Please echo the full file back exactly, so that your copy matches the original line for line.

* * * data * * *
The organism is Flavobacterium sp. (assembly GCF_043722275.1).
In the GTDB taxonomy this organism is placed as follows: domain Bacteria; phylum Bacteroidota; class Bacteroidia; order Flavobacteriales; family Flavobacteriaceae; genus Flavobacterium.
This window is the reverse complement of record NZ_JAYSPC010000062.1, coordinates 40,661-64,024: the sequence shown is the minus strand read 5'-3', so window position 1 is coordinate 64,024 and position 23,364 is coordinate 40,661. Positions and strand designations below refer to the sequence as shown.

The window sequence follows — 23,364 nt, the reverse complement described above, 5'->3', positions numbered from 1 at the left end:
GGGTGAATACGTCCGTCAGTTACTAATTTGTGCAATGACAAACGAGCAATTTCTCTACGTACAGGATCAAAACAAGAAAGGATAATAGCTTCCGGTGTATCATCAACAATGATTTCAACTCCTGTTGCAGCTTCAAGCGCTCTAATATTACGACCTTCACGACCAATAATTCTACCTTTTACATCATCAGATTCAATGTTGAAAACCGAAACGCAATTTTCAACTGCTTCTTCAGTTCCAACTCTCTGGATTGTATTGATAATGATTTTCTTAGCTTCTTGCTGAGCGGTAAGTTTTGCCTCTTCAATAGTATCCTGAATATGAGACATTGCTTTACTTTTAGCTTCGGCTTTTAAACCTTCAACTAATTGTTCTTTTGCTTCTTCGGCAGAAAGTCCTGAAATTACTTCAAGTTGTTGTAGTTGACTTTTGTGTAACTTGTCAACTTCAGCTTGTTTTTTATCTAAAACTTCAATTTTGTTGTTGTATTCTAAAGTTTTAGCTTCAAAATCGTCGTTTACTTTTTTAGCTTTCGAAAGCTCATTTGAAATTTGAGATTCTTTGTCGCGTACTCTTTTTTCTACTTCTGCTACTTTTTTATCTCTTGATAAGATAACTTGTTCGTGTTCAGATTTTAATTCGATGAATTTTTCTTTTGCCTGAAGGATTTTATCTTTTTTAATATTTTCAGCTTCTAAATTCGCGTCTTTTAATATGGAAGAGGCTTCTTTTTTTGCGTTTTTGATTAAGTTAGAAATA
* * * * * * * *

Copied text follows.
The organism is Flavobacterium sp. (assembly GCF_043722275.1).
In the GTDB taxonomy this organism is placed as follows: domain Bacteria; phylum Bacteroidota; class Bacteroidia; order Flavobacteriales; family Flavobacteriaceae; genus Flavobacterium.
This window is the reverse complement of record NZ_JAYSPC010000062.1, coordinates 40,661-64,024: the sequence shown is the minus strand read 5'-3', so window position 1 is coordinate 64,024 and position 23,364 is coordinate 40,661. Positions and strand designations below refer to the sequence as shown.

The window sequence follows — 23,364 nt, the reverse complement described above, 5'->3', positions numbered from 1 at the left end:
GGGTGAATACGTCCGTCAGTTACTAATTTGTGCAATGACAAACGAGCAATTTCTCTACGTACAGGATCAAAACAAGAAAGGATAATAGCTTCCGGTGTATCATCAACAATGATTTCAACTCCTGTTGCAGCTTCAAGCGCTCTAATATTACGACCTTCACGACCAATAATTCTACCTTTTACATCATCAGATTCAATGTTGAAAACCGAAACGCAATTTTCAACTGCTTCTTCAGTTCCAACTCTCTGGATTGTATTGATAATGATTTTCTTAGCTTCTTGCTGAGCGGTAAGTTTTGCCTCTTCAATAGTATCCTGAATATGAGACATTGCTTTACTTTTAGCTTCGGCTTTTAAACCTTCAACTAATTGTTCTTTTGCTTCTTCGGCAGAAAGTCCTGAAATTACTTCAAGTTGTTGTAGTTGACTTTTGTGTAACTTGTCAACTTCAGCTTGTTTTTTATCTAAAACTTCAATTTTGTTGTTGTATTCTAAAGTTTTAGCTTCAAAATCGTCGTTTACTTTTTTAGCTTTCGAAAGCTCATTTGAAATTTGAGATTCTTTGTCGCGTACTCTTTTTTCTACTTCTGCTACTTTTTTATCTCTTGATAAGATAACTTGTTCGTGTTCAGATTTTAATTCGATGAATTTTTCTTTTGCCTGAAGGATTTTATCTTTTTTAATATTTTCAGCTTCTAAATTCGCGTCTTTTAATATGGAAGAGGCTTCTTTTTTTGCGTTTTTGATTAAGTTAGAAATA